Syncope is a relatively frequent symptom, and its evaluation is an important aspect of medical practice. Syncope has been reported to account for about 6% of general hospital admissions. The vasovagal faint is believed to be the most common cause of syncope, especially if there is no evidence of underlying structural cardiac or cardiovascular disease. Differentiating convulsive syncope from epilepsy in patients with recurrent unexplained loss of consciousness with associated tonic-clonic activity in the setting of repeated normal electroencephalographic findings may need extensive investigations. The importance of identifying susceptibility to vasovagal reactions in patients with syncope is evident given the frequency with which vasovagal syncope appears to be responsible for patient symptoms.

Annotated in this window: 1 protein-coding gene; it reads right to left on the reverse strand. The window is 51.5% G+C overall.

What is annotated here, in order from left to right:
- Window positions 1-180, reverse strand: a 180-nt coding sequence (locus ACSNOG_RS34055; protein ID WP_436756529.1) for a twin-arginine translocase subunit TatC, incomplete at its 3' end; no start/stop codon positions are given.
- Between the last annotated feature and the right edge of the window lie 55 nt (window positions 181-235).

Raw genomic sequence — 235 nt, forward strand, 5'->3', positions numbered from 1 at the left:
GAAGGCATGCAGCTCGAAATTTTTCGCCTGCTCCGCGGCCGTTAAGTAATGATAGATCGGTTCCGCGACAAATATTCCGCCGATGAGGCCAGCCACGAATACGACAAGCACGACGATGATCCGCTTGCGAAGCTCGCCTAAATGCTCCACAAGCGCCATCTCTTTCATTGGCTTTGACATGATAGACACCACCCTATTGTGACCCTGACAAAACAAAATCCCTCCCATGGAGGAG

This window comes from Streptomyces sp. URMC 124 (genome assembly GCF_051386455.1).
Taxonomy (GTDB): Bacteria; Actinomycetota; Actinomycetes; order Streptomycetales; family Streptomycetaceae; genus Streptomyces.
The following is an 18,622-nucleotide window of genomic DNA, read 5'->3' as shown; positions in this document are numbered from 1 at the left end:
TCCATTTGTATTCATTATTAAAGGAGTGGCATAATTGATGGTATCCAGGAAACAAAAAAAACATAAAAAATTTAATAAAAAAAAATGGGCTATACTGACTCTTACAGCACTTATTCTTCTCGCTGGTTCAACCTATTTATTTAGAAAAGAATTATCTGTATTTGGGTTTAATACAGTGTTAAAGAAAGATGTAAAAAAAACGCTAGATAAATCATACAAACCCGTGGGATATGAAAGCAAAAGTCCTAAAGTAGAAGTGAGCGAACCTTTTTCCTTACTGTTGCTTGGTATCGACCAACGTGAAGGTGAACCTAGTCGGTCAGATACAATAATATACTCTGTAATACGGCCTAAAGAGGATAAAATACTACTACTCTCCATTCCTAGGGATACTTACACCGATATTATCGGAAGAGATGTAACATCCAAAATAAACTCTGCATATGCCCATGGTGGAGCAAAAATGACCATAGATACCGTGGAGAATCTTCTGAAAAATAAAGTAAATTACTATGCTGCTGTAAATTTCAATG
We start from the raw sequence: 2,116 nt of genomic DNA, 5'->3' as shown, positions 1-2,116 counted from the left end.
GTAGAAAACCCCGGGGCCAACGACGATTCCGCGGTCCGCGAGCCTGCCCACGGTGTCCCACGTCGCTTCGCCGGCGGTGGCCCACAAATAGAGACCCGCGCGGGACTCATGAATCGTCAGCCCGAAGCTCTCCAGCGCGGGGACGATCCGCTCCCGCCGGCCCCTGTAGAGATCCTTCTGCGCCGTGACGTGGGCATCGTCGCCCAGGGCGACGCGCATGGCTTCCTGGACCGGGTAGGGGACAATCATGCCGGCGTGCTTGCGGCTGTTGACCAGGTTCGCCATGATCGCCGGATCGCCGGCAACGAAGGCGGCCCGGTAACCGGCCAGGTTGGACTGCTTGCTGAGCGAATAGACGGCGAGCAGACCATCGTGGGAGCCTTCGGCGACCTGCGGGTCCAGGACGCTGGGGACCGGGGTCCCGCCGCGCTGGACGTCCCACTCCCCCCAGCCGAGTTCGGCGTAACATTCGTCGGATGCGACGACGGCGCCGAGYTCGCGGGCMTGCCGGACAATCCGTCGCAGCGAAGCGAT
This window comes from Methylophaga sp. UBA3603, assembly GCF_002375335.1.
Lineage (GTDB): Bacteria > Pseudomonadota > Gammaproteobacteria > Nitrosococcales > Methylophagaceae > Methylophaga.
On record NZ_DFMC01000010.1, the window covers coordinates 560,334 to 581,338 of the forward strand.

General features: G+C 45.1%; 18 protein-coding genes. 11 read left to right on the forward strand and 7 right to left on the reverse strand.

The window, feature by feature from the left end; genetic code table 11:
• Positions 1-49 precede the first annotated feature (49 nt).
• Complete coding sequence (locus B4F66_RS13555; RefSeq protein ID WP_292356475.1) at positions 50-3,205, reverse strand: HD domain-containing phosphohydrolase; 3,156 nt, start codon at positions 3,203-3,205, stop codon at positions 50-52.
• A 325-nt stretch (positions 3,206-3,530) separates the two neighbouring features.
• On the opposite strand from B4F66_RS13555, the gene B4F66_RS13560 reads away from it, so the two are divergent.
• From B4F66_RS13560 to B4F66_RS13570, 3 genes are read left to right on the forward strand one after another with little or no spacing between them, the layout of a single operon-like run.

|Translated title of the contribution||Transitory loss of consciousness: Seizures or syncope?|
|Number of pages||3|
|Journal||Bollettino - Lega Italiana contro l'Epilessia|
|Publication status||Published - 1998|
ASJC Scopus subject areas
- Clinical Neurology